Therese, Rome and the world

Sunday, 1 October 2023 saints   martyrs   mission  

by Gianni Valente

Rome (Agenzia Fides) - Saint Therese of the Child Jesus and the Holy Face, proclaimed by Pope Pius XI co-patron of the missions with Saint Francis Xavier, lived a good part of her short and fragile life (she died aged 24 from tuberculosis) within the walls of a monastery. But before she began her time in seclusion, the Saint of Lisieux, whose liturgical memory is celebrated today, was able to draw on the apostolic and martyrial memory of the Church of Rome which, by tradition, in the month of October, also calls on all Catholic communities around the world to collect aid for missionary works. It happened in November 1887, when Therese was 14 years old and Pope Leo XIII was celebrating his priestly jubilee.
Among the many pilgrimages organized to pay homage to the elderly Pontiff, there was also one organized by the French diocese of Coutances. Therese Martin took part with her father Louis and her sister Céline.

Therese traveled to Rome with a "plan" of her own: if she had the opportunity, she wanted to speak to the old Pope and ask him directly for permission to become a Carmelite at the age of fifteen.
From the report on her trip to Italy, which she recorded in her diary "Story of a Soul", the pages in which Therese describes her encounter and conversation with the Pope have become famous. But perhaps the most impressive details of the teenager's story are those describing her pilgrimage to the Christian memories around the Eternal City: "Oh, what a journey! It taught me more than the long years of study", writes Therese. And she adds: "I have seen beautiful things, I have contemplated the wonders of art and religion, but above all I have walked on the very land of the apostles, the land that is soaked with the blood of the martyrs, and my soul grew in contact with holy things".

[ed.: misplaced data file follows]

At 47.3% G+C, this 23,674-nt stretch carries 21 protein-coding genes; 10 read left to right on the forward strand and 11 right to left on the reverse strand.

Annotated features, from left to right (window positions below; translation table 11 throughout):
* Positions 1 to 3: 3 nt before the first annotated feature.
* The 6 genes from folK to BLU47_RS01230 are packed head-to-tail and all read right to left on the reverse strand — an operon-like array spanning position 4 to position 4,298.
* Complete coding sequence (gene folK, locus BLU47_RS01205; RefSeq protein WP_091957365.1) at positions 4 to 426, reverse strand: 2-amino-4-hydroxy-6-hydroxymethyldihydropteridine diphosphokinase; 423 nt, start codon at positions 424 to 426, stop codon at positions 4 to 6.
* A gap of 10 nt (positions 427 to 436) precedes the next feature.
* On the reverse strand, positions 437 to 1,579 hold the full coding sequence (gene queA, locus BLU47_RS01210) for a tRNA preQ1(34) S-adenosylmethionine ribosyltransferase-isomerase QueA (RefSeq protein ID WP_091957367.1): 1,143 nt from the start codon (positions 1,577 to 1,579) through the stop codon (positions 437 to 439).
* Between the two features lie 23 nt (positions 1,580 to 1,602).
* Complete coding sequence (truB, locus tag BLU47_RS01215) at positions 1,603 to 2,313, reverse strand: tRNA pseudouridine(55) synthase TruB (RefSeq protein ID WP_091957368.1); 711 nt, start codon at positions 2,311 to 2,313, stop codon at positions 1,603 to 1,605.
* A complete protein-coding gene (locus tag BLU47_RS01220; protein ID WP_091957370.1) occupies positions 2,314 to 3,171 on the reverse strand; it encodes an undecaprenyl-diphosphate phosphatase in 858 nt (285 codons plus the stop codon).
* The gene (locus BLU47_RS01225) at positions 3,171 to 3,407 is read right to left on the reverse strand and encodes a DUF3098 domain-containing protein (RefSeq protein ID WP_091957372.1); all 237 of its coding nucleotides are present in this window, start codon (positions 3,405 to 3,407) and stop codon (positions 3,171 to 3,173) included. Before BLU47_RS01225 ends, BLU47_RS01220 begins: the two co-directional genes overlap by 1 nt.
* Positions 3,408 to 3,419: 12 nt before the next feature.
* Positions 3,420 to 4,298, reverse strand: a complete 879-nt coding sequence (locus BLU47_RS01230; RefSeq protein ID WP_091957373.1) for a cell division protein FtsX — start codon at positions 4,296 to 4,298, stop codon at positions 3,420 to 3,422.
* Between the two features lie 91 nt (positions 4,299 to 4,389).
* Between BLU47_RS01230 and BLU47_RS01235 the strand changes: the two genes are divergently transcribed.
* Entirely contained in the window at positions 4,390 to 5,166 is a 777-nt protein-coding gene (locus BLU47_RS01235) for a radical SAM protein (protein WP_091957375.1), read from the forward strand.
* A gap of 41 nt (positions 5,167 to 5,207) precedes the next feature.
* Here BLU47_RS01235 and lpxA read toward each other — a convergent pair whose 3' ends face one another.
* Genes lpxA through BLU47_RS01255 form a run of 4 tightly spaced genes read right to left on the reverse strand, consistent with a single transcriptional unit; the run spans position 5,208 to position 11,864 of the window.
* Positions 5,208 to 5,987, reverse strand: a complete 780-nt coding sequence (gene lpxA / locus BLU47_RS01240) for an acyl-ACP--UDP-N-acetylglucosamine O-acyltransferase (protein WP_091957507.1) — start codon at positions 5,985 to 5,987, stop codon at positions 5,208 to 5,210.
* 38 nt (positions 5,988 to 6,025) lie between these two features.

The pilgrim group's journey, which began in Paris, stops in Milan, Venice, Padua and Bologna before ariving in Rome. The train arrived in Rome at night, and Therese, Céline and their father Louis found accommodation in a hotel on Via Capo le Case, a street which also overlooks one side of the Propaganda Fide palace. They stay in the city for seven days. Her unique travel notes, which she entrusts to her diary, detail not only her meeting with Pope Leo XIII, but also the Colosseum and the Catacombs, the Basilicas of Saint Cecilia and Saint Agnes, as well as the Basilica of the Holy Cross in Jerusalem.

In the Colosseum, the young girl from Lisieux says, she separated from the group to descend into the ruins with Céline, as a daring adventure: "Finally I saw," writes Theresa, "this arena in which so many martyrs had shed their blood for Jesus and I was ready to kiss the ground they had consecrated, but what disappointment! The center is just a heap of ruins that the pilgrims can only look at because a barricade prevents them from entering; After all, no one feels the temptation to walk through these ruins. So did we come to Rome not to go down into the Colosseum? That seemed impossible to me": Therese no longer listens to the guide's explanations and starts looking for a way to get away from the protected paths and descend into the ruins.
She climbs over the fence, taking Céline with her and "and then we climb onto the ruins that are crumbling under our footsteps. Dad looked at us, astonished at our boldness and said we should turn back, but both fugitives heard nothing more".